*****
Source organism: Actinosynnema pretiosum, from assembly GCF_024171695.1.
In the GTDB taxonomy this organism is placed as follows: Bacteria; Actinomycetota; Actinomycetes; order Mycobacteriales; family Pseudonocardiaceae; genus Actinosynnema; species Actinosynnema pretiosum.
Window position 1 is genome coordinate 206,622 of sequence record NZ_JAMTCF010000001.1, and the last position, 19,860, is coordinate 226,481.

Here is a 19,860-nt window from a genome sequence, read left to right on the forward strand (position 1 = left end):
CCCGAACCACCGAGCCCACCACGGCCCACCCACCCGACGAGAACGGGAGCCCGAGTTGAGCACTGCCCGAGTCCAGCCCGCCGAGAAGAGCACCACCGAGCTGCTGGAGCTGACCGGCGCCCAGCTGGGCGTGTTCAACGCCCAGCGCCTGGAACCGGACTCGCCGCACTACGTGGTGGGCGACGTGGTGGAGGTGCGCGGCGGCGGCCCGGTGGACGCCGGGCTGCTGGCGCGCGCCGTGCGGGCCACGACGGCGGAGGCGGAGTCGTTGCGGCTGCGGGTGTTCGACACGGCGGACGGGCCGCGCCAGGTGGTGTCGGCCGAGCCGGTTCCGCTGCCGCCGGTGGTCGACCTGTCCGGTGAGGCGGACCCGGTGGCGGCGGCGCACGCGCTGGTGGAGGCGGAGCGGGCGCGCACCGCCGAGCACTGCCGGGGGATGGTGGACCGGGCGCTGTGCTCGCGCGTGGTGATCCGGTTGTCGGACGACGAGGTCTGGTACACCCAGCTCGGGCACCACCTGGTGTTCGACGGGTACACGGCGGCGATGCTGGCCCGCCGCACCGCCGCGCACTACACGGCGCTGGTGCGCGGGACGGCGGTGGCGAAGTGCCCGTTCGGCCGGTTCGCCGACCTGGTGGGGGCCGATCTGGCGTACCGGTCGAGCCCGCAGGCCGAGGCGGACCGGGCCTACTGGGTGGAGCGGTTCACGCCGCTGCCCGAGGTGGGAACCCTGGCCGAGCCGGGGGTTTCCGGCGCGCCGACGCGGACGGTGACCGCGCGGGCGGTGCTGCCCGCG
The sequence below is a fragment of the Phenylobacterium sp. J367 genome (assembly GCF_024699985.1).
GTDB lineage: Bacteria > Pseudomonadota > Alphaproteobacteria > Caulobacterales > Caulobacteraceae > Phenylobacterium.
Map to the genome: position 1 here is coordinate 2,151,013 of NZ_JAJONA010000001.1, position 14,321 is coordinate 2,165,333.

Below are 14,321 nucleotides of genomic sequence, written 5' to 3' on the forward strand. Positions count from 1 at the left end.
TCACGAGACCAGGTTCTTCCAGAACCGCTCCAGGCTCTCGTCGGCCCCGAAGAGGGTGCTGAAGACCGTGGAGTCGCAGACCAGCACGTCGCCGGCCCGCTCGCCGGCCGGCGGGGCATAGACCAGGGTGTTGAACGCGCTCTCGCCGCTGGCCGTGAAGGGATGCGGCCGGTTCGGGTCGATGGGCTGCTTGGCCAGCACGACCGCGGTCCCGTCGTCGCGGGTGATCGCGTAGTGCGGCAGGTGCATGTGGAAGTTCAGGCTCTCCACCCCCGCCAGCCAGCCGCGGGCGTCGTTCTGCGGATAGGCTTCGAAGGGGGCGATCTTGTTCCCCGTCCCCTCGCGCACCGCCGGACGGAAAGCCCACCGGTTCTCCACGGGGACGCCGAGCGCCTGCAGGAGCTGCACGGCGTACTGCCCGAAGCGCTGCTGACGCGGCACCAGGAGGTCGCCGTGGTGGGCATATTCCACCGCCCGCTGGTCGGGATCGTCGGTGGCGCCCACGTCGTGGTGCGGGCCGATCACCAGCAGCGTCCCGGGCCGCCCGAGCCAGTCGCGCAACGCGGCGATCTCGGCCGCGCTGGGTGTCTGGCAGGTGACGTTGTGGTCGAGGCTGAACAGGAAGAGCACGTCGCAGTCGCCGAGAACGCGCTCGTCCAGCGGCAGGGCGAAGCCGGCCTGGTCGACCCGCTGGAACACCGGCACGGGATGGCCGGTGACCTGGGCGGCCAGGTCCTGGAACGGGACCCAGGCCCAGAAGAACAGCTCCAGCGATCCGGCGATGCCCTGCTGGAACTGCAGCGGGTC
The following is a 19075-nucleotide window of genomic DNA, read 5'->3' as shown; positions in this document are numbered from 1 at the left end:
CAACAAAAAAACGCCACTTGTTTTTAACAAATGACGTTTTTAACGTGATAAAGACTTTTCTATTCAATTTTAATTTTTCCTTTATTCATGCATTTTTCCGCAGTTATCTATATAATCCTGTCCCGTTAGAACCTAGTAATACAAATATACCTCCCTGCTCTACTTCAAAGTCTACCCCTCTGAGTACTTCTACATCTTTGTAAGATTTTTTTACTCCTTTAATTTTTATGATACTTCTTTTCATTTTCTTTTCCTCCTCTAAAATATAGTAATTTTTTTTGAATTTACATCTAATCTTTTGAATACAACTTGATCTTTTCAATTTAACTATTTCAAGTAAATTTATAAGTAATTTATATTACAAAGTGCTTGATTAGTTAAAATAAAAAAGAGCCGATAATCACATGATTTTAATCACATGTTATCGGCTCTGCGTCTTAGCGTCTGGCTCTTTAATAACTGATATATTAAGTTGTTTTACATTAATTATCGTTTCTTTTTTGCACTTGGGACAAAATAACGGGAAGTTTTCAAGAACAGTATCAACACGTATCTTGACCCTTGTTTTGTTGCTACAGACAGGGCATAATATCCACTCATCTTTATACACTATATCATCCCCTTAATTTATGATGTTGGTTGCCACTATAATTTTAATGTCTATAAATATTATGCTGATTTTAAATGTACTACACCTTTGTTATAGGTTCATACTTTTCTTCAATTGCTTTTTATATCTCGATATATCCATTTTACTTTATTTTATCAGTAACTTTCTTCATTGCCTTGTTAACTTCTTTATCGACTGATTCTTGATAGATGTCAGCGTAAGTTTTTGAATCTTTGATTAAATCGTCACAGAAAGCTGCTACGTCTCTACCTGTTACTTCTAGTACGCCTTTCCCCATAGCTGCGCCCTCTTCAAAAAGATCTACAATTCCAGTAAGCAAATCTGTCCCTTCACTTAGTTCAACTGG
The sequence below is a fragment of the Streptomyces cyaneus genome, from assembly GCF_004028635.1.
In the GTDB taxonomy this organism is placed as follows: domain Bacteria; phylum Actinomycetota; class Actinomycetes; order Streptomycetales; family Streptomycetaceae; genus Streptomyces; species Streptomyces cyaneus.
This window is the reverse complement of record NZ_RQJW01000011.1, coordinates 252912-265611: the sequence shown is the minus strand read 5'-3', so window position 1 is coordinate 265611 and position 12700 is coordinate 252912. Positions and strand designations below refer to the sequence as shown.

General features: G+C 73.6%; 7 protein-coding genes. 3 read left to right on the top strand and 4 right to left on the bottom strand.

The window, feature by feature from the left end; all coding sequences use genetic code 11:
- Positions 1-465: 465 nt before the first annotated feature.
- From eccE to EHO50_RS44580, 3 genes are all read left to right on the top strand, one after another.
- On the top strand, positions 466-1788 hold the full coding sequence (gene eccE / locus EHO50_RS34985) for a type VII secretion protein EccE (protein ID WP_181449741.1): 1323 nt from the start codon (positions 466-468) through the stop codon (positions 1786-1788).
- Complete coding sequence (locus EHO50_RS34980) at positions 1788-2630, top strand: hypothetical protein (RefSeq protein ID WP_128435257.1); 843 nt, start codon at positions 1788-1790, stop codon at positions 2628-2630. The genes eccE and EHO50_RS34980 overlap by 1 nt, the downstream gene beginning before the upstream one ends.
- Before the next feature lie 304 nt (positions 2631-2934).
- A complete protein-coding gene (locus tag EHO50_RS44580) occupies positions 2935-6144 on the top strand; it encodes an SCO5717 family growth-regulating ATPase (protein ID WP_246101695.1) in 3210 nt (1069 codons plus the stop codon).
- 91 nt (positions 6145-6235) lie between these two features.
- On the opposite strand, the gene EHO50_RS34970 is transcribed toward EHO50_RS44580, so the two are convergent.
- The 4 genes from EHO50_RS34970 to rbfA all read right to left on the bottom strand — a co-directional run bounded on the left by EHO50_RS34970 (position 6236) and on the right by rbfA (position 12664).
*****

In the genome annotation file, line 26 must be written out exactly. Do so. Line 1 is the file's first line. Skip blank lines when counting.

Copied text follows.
- The 4 genes from EHO50_RS34970 to rbfA all read right to left on the bottom strand — a co-directional run bounded on the left by EHO50_RS34970 (position 6236) and on the right by rbfA (position 12664).